Ah, the Lent Challenge.  Boy, that takes me back.  All of four days ago, we were still fasting and so busy with the Triduum that it took me until Easter Monday to finish the blogging of it all. Just as our Jewish older sibs get rid of all the chometz (every single crumb of leaven) in the house heading into Passover, we thought it would be kind of meaningful to use up all the bread in our house in anticipation of Good Friday.

It's a pot! It's an oven! It's...

Slow Cooker, you’re my hero!

Slow Cooker “Quiche” (prep time:  10 minutes)

8 c cubes of leftover breads (I say “breads” because we used everything we could:  naan, pita, rolls, leftover French bread, etc.)
2 broccoli crowns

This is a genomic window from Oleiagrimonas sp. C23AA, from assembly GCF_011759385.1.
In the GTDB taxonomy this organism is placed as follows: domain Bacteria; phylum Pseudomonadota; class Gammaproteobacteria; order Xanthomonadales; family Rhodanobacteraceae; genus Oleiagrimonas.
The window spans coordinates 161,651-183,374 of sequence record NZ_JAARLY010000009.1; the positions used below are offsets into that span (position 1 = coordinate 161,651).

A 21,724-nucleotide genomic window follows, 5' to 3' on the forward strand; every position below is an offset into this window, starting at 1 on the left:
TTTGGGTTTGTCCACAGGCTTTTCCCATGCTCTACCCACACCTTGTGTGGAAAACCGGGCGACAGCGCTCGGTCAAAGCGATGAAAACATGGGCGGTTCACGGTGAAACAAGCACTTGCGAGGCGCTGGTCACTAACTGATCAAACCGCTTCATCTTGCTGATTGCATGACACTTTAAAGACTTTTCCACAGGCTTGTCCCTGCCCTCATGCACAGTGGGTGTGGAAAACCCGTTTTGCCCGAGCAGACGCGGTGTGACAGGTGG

1 onion
1 c chopped celery
1 c shredded mozzarella
1/2 c parmesan cheese
4 eggs, beaten
1 1/2 c milk (if your “quiche” seems dry, add more milk until it is at least malleable)
1 t salt
1/2 t black pepper

 

Chop broccoli stems in your food processor first, then chop the florets, to make sure they’re all chopped evenly. Then go ahead and chop your onion in there, too.  Combine all ingredients in a large bowl until well-mixed.  Spray your slow cooker liner with cooking spray.  Pour in “quiche” and cook on low 4-5 hours.

This makes an ENORMOUS batch.  It can be halved easily, but as this was an experiment, I don’t know how that would affect the cooking time.

Lent 2013 Challenge Day 42: Slowcooker Falafel. Seriously.

We had a perfect cucumber for making tzatziki. Oldest kid is a huge falafel fan. Alas, our 20 minute rule could not possibly permit for falafel… or could it? On a whim, I googled “crock pot falafel,” and God bless Stephanie at Crockpot365. She has a recipe for falafel! That was the feature of our meal last night.